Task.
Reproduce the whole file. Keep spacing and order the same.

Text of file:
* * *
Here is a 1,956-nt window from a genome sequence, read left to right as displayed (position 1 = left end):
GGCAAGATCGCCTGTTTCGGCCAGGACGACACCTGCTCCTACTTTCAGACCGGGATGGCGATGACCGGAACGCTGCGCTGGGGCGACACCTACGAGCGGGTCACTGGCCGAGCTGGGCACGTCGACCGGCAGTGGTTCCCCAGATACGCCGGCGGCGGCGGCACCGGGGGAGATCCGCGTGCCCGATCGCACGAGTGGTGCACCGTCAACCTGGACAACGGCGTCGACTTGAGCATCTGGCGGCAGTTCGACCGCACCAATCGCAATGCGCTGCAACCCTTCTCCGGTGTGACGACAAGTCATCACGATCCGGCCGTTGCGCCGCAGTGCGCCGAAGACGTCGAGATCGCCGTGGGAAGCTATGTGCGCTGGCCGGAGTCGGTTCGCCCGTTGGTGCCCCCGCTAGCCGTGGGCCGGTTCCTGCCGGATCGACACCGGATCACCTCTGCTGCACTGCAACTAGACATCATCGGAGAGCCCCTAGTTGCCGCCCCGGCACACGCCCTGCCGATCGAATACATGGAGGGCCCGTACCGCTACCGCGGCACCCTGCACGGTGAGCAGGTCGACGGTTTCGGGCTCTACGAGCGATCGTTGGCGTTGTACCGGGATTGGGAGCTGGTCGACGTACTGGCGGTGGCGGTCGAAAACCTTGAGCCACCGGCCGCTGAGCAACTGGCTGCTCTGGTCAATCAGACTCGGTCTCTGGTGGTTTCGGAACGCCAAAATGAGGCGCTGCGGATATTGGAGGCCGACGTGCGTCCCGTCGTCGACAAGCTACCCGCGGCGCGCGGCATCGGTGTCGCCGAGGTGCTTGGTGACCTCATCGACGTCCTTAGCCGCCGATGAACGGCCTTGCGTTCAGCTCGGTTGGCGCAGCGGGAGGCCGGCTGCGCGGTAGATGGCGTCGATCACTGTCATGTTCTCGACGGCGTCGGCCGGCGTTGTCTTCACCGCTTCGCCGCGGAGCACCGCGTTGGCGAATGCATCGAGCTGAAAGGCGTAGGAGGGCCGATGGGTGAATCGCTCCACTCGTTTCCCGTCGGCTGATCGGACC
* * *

Here is a 1,956-nt window from a genome sequence, read left to right as displayed (position 1 = left end):
GGCAAGATCGCCTGTTTCGGCCAGGACGACACCTGCTCCTACTTTCAGACCGGGATGGCGATGACCGGAACGCTGCGCTGGGGCGACACCTACGAGCGGGTCACTGGCCGAGCTGGGCACGTCGACCGGCAGTGGTTCCCCAGATACGCCGGCGGCGGCGGCACCGGGGGAGATCCGCGTGCCCGATCGCACGAGTGGTGCACCGTCAACCTGGACAACGGCGTCGACTTGAGCATCTGGCGGCAGTTCGACCGCACCAATCGCAATGCGCTGCAACCCTTCTCCGGTGTGACGACAAGTCATCACGATCCGGCCGTTGCGCCGCAGTGCGCCGAAGACGTCGAGATCGCCGTGGGAAGCTATGTGCGCTGGCCGGAGTCGGTTCGCCCGTTGGTGCCCCCGCTAGCCGTGGGCCGGTTCCTGCCGGATCGACACCGGATCACCTCTGCTGCACTGCAACTAGACATCATCGGAGAGCCCCTAGTTGCCGCCCCGGCACACGCCCTGCCGATCGAATACATGGAGGGCCCGTACCGCTACCGCGGCACCCTGCACGGTGAGCAGGTCGACGGTTTCGGGCTCTACGAGCGATCGTTGGCGTTGTACCGGGATTGGGAGCTGGTCGACGTACTGGCGGTGGCGGTCGAAAACCTTGAGCCACCGGCCGCTGAGCAACTGGCTGCTCTGGTCAATCAGACTCGGTCTCTGGTGGTTTCGGAACGCCAAAATGAGGCGCTGCGGATATTGGAGGCCGACGTGCGTCCCGTCGTCGACAAGCTACCCGCGGCGCGCGGCATCGGTGTCGCCGAGGTGCTTGGTGACCTCATCGACGTCCTTAGCCGCCGATGAACGGCCTTGCGTTCAGCTCGGTTGGCGCAGCGGGAGGCCGGCTGCGCGGTAGATGGCGTCGATCACTGTCATGTTCTCGACGGCGTCGGCCGGCGTTGTCTTCACCGCTTCGCCGCGGAGCACCGCGTTGGCGAATGCATCGAGCTGAAAGGCGTAGGAGGGCCGATGGGTGAATCGCTCCACTCGTTTCCCGTCGGCTGATCGGACC